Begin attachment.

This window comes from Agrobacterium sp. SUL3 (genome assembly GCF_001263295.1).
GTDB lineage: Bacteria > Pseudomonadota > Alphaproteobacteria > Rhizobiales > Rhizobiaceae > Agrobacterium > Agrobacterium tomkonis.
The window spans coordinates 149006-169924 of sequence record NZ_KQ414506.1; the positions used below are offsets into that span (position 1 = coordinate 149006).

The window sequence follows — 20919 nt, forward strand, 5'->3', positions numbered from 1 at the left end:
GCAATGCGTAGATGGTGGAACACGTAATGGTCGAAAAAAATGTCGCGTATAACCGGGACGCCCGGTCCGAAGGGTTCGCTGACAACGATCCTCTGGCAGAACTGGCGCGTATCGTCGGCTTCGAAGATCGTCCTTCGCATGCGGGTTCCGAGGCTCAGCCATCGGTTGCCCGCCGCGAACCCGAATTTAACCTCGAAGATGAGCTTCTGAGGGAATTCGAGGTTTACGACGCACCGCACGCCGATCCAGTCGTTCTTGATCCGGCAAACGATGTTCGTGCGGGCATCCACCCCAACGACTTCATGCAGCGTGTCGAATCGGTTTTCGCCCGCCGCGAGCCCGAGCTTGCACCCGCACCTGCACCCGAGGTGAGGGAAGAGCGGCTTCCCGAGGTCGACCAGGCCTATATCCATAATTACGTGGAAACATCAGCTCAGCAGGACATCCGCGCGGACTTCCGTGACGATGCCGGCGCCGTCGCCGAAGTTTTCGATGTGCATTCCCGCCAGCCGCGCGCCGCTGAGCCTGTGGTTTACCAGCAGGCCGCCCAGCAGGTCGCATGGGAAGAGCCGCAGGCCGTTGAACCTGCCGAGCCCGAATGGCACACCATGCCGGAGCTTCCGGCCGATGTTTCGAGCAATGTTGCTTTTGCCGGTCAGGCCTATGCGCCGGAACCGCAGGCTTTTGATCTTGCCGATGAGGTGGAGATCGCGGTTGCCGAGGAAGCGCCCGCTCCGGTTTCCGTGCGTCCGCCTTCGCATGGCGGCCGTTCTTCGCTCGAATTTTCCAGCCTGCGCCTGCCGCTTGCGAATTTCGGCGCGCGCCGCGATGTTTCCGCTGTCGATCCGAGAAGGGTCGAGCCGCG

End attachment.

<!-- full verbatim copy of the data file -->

This window comes from Agrobacterium sp. SUL3 (genome assembly GCF_001263295.1).
GTDB lineage: Bacteria > Pseudomonadota > Alphaproteobacteria > Rhizobiales > Rhizobiaceae > Agrobacterium > Agrobacterium tomkonis.
The window spans coordinates 149006-169924 of sequence record NZ_KQ414506.1; the positions used below are offsets into that span (position 1 = coordinate 149006).

The window sequence follows — 20919 nt, forward strand, 5'->3', positions numbered from 1 at the left end:
GCAATGCGTAGATGGTGGAACACGTAATGGTCGAAAAAAATGTCGCGTATAACCGGGACGCCCGGTCCGAAGGGTTCGCTGACAACGATCCTCTGGCAGAACTGGCGCGTATCGTCGGCTTCGAAGATCGTCCTTCGCATGCGGGTTCCGAGGCTCAGCCATCGGTTGCCCGCCGCGAACCCGAATTTAACCTCGAAGATGAGCTTCTGAGGGAATTCGAGGTTTACGACGCACCGCACGCCGATCCAGTCGTTCTTGATCCGGCAAACGATGTTCGTGCGGGCATCCACCCCAACGACTTCATGCAGCGTGTCGAATCGGTTTTCGCCCGCCGCGAGCCCGAGCTTGCACCCGCACCTGCACCCGAGGTGAGGGAAGAGCGGCTTCCCGAGGTCGACCAGGCCTATATCCATAATTACGTGGAAACATCAGCTCAGCAGGACATCCGCGCGGACTTCCGTGACGATGCCGGCGCCGTCGCCGAAGTTTTCGATGTGCATTCCCGCCAGCCGCGCGCCGCTGAGCCTGTGGTTTACCAGCAGGCCGCCCAGCAGGTCGCATGGGAAGAGCCGCAGGCCGTTGAACCTGCCGAGCCCGAATGGCACACCATGCCGGAGCTTCCGGCCGATGTTTCGAGCAATGTTGCTTTTGCCGGTCAGGCCTATGCGCCGGAACCGCAGGCTTTTGATCTTGCCGATGAGGTGGAGATCGCGGTTGCCGAGGAAGCGCCCGCTCCGGTTTCCGTGCGTCCGCCTTCGCATGGCGGCCGTTCTTCGCTCGAATTTTCCAGCCTGCGCCTGCCGCTTGCGAATTTCGGCGCGCGCCGCGATGTTTCCGCTGTCGATCCGAGAAGGGTCGAGCCGCG